COPD: pulmonary vascular volume associated with cardiac structure and function

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Background: Early recognition of cardiac dysfunction in patients with chronic obstructive pulmonary disease (COPD) may prevent future cardiac impairment and improve prognosis. Quantitative assessment of subsegmental and segmental vessel volume by Computed Tomographic (CT) imaging can provide a surrogate of pulmonary vascular remodeling. We aimed to examine the relationship between lung segmental- and subsegmental vessel volume, and echocardiographic measures of cardiac structure and function in patients with COPD. Methods: We studied 205 participants with COPD, included in a large cohort study of cardiovascular disease in COPD patients. Participants had an available CT scan and echocardiogram. Artificial intelligence (AI) algorithms calculated the subsegmental vessel fraction as the vascular volume in vessels below 10 mm2 in cross-sectional area, indexed to total intrapulmonary vessel volume. Linear regressions were conducted, and standardized ß-coefficients were calculated. Scatterplots were created to visualize the continuous correlations between the vessel fractions and echocardiographic parameters. Results: We found that lower subsegmental vessel fraction and higher segmental vessel volume were correlated with higher left ventricular (LV) mass, LV diastolic dysfunction, and inferior vena cava (IVC) dilatation. Subsegmental vessel fraction was correlated with right ventricular (RV) remodeling, while segmental vessel fraction was correlated with higher pulmonary pressure. Measures of LV mass and right atrial pressure displayed the strongest correlations with pulmonary vasculature measures. Conclusion: Pulmonary vascular remodeling in patients with COPD, may negatively affect cardiac structure and function. AI-identified remodeling in pulmonary vasculature may provide a tool for early identification of COPD patients at higher risk for cardiac impairment.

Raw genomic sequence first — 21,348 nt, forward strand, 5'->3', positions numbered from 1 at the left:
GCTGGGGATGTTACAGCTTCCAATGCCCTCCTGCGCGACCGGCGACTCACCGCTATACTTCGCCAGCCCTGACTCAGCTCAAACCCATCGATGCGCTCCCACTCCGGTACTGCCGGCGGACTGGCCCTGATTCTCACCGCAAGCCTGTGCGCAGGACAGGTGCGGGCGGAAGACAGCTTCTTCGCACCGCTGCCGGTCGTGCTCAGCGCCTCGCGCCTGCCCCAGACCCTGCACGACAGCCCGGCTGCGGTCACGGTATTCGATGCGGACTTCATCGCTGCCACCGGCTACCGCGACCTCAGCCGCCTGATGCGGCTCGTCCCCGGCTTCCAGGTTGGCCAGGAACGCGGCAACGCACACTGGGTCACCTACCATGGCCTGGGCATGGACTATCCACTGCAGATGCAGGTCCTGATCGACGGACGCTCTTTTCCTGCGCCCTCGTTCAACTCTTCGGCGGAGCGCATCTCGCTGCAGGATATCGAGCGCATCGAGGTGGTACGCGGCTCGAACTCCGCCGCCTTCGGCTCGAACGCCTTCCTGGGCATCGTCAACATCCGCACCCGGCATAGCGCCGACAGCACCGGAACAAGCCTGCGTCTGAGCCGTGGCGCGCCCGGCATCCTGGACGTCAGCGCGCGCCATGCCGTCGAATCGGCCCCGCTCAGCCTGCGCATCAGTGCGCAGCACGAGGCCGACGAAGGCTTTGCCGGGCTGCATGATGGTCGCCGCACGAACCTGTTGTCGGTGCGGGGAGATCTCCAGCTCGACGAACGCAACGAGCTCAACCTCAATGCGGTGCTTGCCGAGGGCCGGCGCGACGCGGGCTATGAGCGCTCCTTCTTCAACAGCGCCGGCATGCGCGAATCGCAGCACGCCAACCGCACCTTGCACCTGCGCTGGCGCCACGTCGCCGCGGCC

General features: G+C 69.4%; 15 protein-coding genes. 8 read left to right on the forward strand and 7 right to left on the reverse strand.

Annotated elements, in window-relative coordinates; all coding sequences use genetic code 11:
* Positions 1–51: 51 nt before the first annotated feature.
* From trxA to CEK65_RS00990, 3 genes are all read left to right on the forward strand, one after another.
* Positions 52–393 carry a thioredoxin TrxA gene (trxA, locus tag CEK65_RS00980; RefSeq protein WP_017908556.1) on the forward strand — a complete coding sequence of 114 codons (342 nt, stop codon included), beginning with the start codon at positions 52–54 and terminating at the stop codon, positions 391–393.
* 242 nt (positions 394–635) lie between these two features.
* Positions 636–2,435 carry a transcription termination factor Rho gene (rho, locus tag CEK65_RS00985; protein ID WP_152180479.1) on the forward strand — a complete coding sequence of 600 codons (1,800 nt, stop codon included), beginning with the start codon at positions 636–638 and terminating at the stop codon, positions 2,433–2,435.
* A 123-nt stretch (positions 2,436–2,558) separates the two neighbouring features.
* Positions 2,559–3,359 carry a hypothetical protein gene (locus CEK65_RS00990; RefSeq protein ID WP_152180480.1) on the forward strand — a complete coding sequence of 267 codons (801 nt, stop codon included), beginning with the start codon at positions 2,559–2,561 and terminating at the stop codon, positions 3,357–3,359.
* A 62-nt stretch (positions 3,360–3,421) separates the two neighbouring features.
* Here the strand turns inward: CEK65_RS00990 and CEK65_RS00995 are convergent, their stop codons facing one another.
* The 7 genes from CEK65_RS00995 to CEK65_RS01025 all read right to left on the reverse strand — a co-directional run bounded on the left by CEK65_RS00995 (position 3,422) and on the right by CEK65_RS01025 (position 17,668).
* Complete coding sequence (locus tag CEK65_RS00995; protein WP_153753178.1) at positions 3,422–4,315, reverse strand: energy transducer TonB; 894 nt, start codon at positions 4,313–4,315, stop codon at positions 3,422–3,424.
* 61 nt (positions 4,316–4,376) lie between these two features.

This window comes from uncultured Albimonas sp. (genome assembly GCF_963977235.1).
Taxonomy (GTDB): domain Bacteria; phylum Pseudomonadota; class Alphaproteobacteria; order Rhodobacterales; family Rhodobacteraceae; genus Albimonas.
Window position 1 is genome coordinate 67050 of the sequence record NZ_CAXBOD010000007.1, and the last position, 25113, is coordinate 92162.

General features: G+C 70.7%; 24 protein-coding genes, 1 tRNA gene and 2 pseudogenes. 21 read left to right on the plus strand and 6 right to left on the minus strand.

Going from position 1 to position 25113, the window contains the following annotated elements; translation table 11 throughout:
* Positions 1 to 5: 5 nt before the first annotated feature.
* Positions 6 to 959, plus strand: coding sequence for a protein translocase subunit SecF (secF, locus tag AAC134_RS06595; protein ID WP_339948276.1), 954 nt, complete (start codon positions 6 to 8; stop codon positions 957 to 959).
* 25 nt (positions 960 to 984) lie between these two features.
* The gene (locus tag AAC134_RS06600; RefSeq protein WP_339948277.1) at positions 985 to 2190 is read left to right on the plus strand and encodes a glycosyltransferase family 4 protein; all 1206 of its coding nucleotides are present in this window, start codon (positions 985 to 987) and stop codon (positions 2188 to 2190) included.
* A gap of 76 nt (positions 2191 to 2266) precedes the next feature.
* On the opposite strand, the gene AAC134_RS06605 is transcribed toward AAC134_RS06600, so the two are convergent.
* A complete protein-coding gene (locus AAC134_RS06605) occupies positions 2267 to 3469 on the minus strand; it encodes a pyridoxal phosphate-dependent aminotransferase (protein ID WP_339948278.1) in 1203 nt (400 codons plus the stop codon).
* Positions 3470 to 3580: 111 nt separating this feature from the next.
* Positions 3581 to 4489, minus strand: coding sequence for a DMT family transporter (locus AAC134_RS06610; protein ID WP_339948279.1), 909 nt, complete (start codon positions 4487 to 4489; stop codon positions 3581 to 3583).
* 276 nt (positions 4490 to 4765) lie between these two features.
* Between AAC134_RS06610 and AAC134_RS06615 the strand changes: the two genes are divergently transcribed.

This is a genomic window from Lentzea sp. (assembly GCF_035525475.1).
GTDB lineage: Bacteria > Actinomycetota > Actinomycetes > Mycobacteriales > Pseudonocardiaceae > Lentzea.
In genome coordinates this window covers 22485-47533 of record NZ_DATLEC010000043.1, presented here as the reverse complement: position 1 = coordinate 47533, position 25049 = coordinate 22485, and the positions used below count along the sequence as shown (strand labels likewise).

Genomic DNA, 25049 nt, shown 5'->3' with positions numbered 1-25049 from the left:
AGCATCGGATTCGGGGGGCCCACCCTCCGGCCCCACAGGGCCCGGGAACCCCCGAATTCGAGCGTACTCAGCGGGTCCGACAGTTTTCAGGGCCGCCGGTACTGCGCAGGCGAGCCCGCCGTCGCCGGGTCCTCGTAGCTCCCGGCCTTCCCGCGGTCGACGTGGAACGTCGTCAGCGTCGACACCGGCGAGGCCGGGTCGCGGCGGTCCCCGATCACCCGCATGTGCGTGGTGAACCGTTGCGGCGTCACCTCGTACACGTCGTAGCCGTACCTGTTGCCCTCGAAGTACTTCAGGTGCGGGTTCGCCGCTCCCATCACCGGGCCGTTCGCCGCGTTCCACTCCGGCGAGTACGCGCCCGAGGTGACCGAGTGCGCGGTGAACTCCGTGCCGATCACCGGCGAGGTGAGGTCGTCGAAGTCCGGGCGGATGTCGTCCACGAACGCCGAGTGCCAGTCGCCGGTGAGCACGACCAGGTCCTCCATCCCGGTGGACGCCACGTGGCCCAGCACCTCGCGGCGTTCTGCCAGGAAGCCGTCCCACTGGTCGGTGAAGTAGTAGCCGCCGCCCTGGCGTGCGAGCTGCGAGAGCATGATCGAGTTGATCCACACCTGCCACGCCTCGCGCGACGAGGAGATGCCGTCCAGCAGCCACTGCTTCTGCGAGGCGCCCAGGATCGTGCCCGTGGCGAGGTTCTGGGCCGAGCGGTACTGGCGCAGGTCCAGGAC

TidsskriftInternational Journal of Cardiovascular Imaging
Udgave nummer3
Sider (fra-til)579-589
StatusUdgivet - 2024

Bibliografisk note

Funding Information:
Open access funding provided by Royal Library, Copenhagen University Library. LSD was funded by cardio Herlev & Gentofte Hospital, AP Moeller Doctor Foundation, William Demant. RSJE was funded by NIH-NHLBI awards R01HL116473, R01HL149877, R01HL160025.

Publisher Copyright:
© 2023, The Author(s).

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